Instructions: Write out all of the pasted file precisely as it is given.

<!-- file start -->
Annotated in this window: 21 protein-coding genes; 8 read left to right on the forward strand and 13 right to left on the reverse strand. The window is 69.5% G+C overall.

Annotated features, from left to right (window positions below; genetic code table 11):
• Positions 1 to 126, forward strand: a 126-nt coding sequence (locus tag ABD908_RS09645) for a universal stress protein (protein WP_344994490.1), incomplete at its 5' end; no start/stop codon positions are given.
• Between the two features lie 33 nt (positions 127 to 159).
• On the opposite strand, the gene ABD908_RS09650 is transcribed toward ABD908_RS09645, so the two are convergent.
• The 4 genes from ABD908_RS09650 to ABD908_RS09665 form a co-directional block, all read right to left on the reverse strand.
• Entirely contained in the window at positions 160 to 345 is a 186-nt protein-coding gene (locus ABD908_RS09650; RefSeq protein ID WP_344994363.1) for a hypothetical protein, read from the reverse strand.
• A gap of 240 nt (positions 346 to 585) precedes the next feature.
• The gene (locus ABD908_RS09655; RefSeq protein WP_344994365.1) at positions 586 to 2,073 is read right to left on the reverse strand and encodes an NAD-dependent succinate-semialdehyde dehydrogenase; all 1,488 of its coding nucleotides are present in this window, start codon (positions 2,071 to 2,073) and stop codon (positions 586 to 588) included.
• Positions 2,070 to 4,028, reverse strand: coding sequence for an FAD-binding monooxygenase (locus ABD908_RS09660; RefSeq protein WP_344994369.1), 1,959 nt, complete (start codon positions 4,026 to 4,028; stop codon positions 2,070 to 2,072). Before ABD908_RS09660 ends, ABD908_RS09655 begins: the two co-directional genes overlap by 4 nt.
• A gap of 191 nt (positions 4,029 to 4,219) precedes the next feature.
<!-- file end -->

Annotated in this window: 21 protein-coding genes; 8 read left to right on the forward strand and 13 right to left on the reverse strand. The window is 69.5% G+C overall.

Annotated features, from left to right (window positions below; genetic code table 11):
• Positions 1 to 126, forward strand: a 126-nt coding sequence (locus tag ABD908_RS09645) for a universal stress protein (protein WP_344994490.1), incomplete at its 5' end; no start/stop codon positions are given.
• Between the two features lie 33 nt (positions 127 to 159).
• On the opposite strand, the gene ABD908_RS09650 is transcribed toward ABD908_RS09645, so the two are convergent.
• The 4 genes from ABD908_RS09650 to ABD908_RS09665 form a co-directional block, all read right to left on the reverse strand.
• Entirely contained in the window at positions 160 to 345 is a 186-nt protein-coding gene (locus ABD908_RS09650; RefSeq protein ID WP_344994363.1) for a hypothetical protein, read from the reverse strand.
• A gap of 240 nt (positions 346 to 585) precedes the next feature.
• The gene (locus ABD908_RS09655; RefSeq protein WP_344994365.1) at positions 586 to 2,073 is read right to left on the reverse strand and encodes an NAD-dependent succinate-semialdehyde dehydrogenase; all 1,488 of its coding nucleotides are present in this window, start codon (positions 2,071 to 2,073) and stop codon (positions 586 to 588) included.
• Positions 2,070 to 4,028, reverse strand: coding sequence for an FAD-binding monooxygenase (locus ABD908_RS09660; RefSeq protein WP_344994369.1), 1,959 nt, complete (start codon positions 4,026 to 4,028; stop codon positions 2,070 to 2,072). Before ABD908_RS09660 ends, ABD908_RS09655 begins: the two co-directional genes overlap by 4 nt.
• A gap of 191 nt (positions 4,029 to 4,219) precedes the next feature.